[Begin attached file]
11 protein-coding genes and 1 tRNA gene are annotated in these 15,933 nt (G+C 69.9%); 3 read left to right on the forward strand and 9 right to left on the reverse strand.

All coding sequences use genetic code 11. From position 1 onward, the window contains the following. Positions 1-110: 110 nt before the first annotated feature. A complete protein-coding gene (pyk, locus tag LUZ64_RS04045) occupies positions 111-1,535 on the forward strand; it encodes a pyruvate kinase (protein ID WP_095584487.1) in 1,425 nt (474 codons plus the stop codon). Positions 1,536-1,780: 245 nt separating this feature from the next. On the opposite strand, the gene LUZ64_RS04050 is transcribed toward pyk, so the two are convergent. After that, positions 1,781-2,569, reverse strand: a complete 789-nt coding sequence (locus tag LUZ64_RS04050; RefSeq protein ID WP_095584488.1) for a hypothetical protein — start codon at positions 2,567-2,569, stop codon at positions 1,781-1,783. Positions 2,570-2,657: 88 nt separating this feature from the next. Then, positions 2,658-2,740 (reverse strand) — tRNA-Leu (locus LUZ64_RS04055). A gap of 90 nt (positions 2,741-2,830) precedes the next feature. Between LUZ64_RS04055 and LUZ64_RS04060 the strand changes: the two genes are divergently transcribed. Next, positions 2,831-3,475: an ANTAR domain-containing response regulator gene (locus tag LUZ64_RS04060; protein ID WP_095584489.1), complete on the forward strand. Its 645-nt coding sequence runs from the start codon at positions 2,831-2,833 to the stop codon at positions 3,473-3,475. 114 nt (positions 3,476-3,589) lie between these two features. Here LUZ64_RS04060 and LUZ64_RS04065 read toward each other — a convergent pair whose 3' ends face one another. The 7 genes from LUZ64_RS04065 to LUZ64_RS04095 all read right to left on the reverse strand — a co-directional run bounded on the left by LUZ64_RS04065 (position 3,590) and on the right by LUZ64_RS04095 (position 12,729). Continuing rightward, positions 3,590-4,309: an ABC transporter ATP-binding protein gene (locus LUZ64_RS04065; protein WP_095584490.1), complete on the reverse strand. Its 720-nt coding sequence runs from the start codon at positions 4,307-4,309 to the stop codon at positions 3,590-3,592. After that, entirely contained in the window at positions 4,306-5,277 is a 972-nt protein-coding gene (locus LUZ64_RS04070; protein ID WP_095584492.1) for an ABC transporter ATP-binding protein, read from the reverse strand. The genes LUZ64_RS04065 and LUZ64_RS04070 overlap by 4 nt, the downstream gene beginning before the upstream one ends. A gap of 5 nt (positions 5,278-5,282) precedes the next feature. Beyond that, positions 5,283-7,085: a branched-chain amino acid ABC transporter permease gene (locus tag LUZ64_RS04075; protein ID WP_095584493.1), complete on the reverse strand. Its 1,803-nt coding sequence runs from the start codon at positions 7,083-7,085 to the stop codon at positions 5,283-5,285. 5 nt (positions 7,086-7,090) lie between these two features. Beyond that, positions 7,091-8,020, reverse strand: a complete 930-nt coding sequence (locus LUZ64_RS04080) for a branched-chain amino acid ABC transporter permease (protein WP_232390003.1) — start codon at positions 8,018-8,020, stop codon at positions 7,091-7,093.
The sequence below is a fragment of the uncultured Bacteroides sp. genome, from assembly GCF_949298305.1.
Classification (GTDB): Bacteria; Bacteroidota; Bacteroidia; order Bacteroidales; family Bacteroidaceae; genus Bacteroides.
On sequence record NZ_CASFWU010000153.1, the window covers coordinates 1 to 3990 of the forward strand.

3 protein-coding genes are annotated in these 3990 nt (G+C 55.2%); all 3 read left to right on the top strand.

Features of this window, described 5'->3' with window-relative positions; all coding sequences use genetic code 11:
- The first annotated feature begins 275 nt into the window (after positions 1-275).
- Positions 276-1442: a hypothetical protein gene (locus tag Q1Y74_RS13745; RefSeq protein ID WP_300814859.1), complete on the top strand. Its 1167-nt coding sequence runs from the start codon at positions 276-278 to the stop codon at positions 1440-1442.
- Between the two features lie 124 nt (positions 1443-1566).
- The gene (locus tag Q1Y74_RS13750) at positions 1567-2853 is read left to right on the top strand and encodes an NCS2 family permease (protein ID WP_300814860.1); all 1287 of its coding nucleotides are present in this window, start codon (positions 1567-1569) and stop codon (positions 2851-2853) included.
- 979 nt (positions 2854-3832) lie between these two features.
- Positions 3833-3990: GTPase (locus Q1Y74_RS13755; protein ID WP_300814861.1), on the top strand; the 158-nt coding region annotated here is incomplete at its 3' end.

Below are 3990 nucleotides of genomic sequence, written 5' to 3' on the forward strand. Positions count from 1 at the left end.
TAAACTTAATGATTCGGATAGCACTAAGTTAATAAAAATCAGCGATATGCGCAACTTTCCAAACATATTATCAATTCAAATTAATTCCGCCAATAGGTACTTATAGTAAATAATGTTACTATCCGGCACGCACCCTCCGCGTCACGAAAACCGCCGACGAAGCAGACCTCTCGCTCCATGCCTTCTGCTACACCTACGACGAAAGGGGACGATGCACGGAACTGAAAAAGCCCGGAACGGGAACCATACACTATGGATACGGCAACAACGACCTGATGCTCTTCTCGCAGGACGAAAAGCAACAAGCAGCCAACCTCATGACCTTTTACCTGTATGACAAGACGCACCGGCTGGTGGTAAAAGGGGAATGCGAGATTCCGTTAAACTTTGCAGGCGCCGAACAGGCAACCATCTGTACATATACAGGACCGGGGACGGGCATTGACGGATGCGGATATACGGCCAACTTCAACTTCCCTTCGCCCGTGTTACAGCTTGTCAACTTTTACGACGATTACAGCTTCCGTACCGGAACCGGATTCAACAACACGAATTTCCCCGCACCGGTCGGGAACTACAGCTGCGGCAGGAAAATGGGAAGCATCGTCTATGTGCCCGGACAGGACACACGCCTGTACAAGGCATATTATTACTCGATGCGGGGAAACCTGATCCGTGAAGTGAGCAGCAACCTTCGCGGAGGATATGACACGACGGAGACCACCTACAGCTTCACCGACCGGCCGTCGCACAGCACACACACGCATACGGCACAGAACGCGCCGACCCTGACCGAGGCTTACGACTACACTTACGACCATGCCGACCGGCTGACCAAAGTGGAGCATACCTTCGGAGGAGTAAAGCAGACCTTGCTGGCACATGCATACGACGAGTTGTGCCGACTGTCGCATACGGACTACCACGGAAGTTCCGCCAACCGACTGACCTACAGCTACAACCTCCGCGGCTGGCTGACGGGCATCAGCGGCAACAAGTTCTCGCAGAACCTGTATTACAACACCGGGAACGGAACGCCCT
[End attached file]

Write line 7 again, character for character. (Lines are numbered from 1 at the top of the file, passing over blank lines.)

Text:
Features of this window, described 5'->3' with window-relative positions; all coding sequences use genetic code 11: